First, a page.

The amazing words of Ruth are found in 1:16–17: …“Do not urge me to leave you or to return from following you; for where you go I will go, and where you lodge I will lodge. Your people shall be my people and your God my God. Where you die, I will die, and there will I be buried. May the Lord do so to me and more also if anything but death parts me from you.”

Ruth teaches us that if you trust the sovereign goodness and mercy of God to pursue you all the days of your life, then you can be free and full of faith and hope like Ruth. If God calls, you can leave family; you can leave your job; you can leave your home; you can make radical commitments and undertake new ventures; you can find the freedom and courage and strength to keep a commitment you have already made.

We must glean from this today: when you believe in the sovereignty of God and that He loves to work mightily for those who trust Him, it gives a freedom and joy that can’t be shaken by hard times.

Ruth 1:19-21 So the two of them went on until they came to Bethlehem. And when they came to Bethlehem, the whole town was stirred because of them. And the women said, “Is this Naomi?” She said to them, “Do not call me Naomi; call me Mara, for the Almighty has dealt very bitterly with me. I went away full, and the Lord has brought me back empty. Why call me Naomi, when the Lord has testified against me and the Almighty has brought calamity upon me?”

What do you think of Naomi’s theology here, specifically, her view of God? I believe that she is right-on about how she sees God in her hardships! Naomi is unshaken and sure about three things: God exists. God is sovereign. God has afflicted her.

Naomi is right to believe in a sovereign, almighty God who governs the affairs of nations and families and gives each day its part of pain and pleasure. Psalm 34:19 says, “Many are the afflictions of the righteous; but the Lord delivers him out of them all.”

Hear this today: neither the Old Testament nor the New Testament promises that believers will escape affliction in this life, for God in His sovereignty uses suffering to do eternal things in the lives of people and ultimately carries out His purposes for His glory!

The Scriptures say that God disciplines those whom He loves, but it is not His anger or wrath! He might be disciplining you and/or shaping and sanctifying you for your good and His glory—there is a big difference.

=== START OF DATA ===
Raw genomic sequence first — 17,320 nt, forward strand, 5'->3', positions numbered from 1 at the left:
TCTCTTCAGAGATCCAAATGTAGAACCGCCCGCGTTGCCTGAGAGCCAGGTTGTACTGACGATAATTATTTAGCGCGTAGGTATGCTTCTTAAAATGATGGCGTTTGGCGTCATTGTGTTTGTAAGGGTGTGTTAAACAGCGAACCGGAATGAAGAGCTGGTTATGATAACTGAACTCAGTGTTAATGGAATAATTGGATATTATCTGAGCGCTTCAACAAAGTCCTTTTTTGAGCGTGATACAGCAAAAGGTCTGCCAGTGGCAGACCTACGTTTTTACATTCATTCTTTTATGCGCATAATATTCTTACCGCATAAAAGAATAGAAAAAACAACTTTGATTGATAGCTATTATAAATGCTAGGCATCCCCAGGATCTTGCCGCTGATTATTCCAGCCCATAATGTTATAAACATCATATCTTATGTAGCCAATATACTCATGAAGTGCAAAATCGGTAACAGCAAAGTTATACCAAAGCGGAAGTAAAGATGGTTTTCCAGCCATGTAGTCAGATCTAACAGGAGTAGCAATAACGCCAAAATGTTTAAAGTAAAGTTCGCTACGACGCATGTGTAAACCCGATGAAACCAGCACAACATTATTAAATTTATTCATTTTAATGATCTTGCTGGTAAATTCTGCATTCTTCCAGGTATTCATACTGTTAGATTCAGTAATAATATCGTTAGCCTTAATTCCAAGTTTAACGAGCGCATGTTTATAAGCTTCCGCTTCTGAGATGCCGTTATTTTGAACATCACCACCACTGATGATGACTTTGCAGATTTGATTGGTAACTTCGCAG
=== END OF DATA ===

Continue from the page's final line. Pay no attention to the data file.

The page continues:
Do you realize that the suffering you might be in right now could be God, in His mercy, frustrating you and even causing you to suffer greatly for the purpose of drawing you to Him?!

If our ultimate satisfaction is found in God and not in our stuff or status in this life, then it is His mercy, because when He frustrates my stuff and status in this life with suffering, it causes me to re-center my affections on Him. I purposefully left out the last verse, Ruth 1:22: So Naomi returned, and Ruth the Moabite her daughter-in-law with her, who returned from the country of Moab. And they came to Bethlehem at the beginning of barley harvest.

Ruth 2

In Chapter 2, the mercy of God breaks through bright enough for even Naomi to see it.

We meet Boaz, a man of wealth, a man of God, and a relative of Naomi’s husband.

We see Ruth taking refuge under the wings of God in a foreign land and being led mercifully, by God, to the field of Boaz to find work. As a result, we see Naomi respond positively to God’s hand (2:20): “… the Lord, whose kindness (Hessed) has not forsaken the living or the dead! …”

Ruth 3

In Chapter 3, we see the barley season coming to an end. There is much to celebrate as God has delivered His people from famine. But this also means that the temporary work Ruth has found laboring for Boaz is coming to an end, and there is more important business Naomi and Ruth must tend to, which is, primarily, to get Ruth a husband who is a kinsman to Naomi’s family so that Naomi’s family name can carry on and she and Ruth can be cared for.

Ruth 4

In the closing chapter, Boaz is faithful to go out and find the potential husband first thing in the morning. He arranges to speak with ten elders in the city. He tells the other kinsman that Naomi is looking to sell some land that belonged to her husband, but that the property comes with Ruth becoming the kinsman’s wife. This will mean that he’ll also have to get her pregnant with a child that will be raised as Mahlon’s. This is not intriguing to the kinsman, so it is passed to Boaz. Ruth and Boaz tie the knot and then have a son together. His name is Obed. The book of Ruth concludes by saying that Obed became the father of Jesse who was the father of King David.

Why is all of this important?

This is important, because God, in His sovereignty, was making a way, the entire time, for the royal line of the promised redeemer to continue through Ruth and Boaz to Obed, to Jesse, to King David, and all the way to Jesus.

This is huge! Our hope, our life, and our redemption come through the kinsman redeemer Boaz in order to ultimately get to the kinsman Redeemer, Jesus! Praise God for His steadfast love to provide for us a salvation from our deserved, eternal suffering.

May we rest in Him in our suffering. May we have enduring faith despite our bleak circumstances and stay steadfast in the Lord in all things so that those who do not know the hope we have in Christ may see it, be saved by God’s grace, and know it with us.

By His grace and for His glory,


Soldiers for Jesus MC